The process will then move to a trial in the Senate where Trump will either be acquitted or removed from office in a two-thirds majority. GOP senators have shown little appetite to remove Trump from office but with public support for such a move growing, there could be surprises ahead.

Trump is the third president in U.S. history to face impeachment.

Speaker of the House Nancy Pelosi and Chairmen Jerrold Nadler and Adam Schiff gave a brief press conference announcing the two articles of impeachment that, though expected was historic, as charges of “high crimes and misdemeanours” were laid against the U.S. president.

The impeachment charges stem from an investigation launched on Sept. 24 that probed allegations that Trump carried out a so-called “quid pro quo” arrangement with Ukraine during which he withheld military aid until Kiev would investigate political rival and Democratic presidential candidate Joe Biden.

Republicans insist that the Democrat-led effort is an attempt to undo the results of the 2016 federal election as part of a so-called “witch hunt” against Trump. The president denies any wrongdoing in the Ukraine case as well as in the special counsel probe that dominated the beginning of his presidency.

An hour later, Pelosi stood before reporters for a second time to announce that Democrats had reached a revised North American free trade agreement deal in what allies of the president view as a victory, fulfilling a policy goal of the Trump administration.


‘Endangered the U.S. Constituition’

In a statement to reporters, House Judiciary Committee Chairman and point man for the impeachment inquiry Jerrold Nadler said that the Democrats were forced to take action due to Trump endangering the U.S. Constitution, undermining the next election and putting national security at jeopardy.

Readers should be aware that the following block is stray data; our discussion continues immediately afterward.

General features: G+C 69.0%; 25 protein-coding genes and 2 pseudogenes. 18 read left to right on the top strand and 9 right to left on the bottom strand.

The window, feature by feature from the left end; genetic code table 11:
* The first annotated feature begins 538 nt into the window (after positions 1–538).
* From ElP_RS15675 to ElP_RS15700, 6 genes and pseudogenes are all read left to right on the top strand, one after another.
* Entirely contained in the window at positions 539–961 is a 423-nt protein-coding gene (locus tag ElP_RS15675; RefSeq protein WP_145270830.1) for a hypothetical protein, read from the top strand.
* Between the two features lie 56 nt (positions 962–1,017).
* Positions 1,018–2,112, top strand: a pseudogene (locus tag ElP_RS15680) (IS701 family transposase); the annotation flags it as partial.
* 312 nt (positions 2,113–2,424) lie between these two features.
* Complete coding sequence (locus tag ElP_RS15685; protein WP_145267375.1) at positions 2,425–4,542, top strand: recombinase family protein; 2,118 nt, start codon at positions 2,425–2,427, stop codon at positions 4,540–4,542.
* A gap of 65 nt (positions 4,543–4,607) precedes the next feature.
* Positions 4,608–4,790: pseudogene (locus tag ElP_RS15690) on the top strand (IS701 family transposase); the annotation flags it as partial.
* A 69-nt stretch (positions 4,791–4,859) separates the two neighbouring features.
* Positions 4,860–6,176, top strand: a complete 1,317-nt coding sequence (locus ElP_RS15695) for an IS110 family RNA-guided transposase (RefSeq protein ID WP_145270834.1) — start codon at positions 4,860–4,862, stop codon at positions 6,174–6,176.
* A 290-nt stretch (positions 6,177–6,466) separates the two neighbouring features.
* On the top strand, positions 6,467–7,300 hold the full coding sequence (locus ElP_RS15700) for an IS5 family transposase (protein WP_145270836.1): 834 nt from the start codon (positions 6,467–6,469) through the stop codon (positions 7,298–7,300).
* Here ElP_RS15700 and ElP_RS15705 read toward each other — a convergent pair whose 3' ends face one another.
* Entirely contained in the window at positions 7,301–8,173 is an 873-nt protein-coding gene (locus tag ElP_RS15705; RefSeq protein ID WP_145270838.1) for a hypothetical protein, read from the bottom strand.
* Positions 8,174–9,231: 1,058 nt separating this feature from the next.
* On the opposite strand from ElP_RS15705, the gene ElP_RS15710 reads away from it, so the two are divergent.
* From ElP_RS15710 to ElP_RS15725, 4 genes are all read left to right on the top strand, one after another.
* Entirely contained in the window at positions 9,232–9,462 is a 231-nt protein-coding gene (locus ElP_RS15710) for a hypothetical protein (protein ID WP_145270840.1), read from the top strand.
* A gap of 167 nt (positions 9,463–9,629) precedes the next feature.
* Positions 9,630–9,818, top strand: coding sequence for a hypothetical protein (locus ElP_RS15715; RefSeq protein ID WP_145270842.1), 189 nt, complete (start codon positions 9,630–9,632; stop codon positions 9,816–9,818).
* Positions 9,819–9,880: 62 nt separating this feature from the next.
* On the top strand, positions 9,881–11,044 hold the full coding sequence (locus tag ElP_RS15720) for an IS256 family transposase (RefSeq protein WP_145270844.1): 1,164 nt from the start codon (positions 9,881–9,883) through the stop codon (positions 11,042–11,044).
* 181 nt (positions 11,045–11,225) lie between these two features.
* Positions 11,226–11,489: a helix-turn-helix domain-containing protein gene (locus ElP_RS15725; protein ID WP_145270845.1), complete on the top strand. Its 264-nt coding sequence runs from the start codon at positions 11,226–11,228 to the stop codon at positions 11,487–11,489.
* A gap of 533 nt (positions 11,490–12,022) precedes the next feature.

“No one, not even the president, is above the law,” Nadler said, flanked by Speaker Nancy Pelosi and other chairpersons involved in the impeachment probe, adding that “our elections are a cornerstone of democracy”.

4 dead, 6 injured in Fresno

UPDATED

Four men have dead and six others are injured after gunmen snuck into a backyard gathering of friends and family on Sunday night in Fresno, a city in central California, and opened fire.

About 35 people were at the home, and many were watching a football game when one or more people snuck in and opened fire, said Police Deputy Chief Michael Reid, local reports said.

Reid added that “no kids were hurt”. The victims were described by police as “Asian males between the ages of 25 and 35 years old. Three were dead at the scene and another died at in hospital.

Authorities have yet to release further details about the incident and so it is unknown at the time what weapon was used. Police were going door-to-door in search of surveillance video, reported the Fresno Bee.

Police Lt. Bill Dooley told NBC affiliate KSEE that no arrests had been made in the aftermath of the shooting.

ISIS leader believed killed in raid, say reports

The leader of so-called Islamic State Abu Bakr Al-Baghdadi was killed in a military operation carried out by the United States, several international and U.S.-based news organizations reported early on Sunday.

LIVE: Trump expected to confirm al-Baghdadi’s death

Reuters reported that a raid had occurred targeting the reclusive figure, who has rarely been caught on camera. Newsweek cited sources saying he was killed. The U.S. military is working to confirm the death with DNA tests.

An announcement from U.S. President Donald Trump related to foreign policy is expected to come at 9 a.m. on Sunday morning. He tweeted earlier that “something very big has just happened”.

The operation took place in northwest Syria, CNN reported, citing dual sources, adding that he reportedly triggered a so-called “suicide vest” and killed himself.

Al-Baghdadi declared an Islamic caliphate in 2014 as Islamic State militants took large swathes of land in Iraq and Syria.

It comes as the Trump administration conducts a significant withdraw from Syria, a move that preceded a Turkish military operation into the northeast, a region dominated by Kurdish political and military control.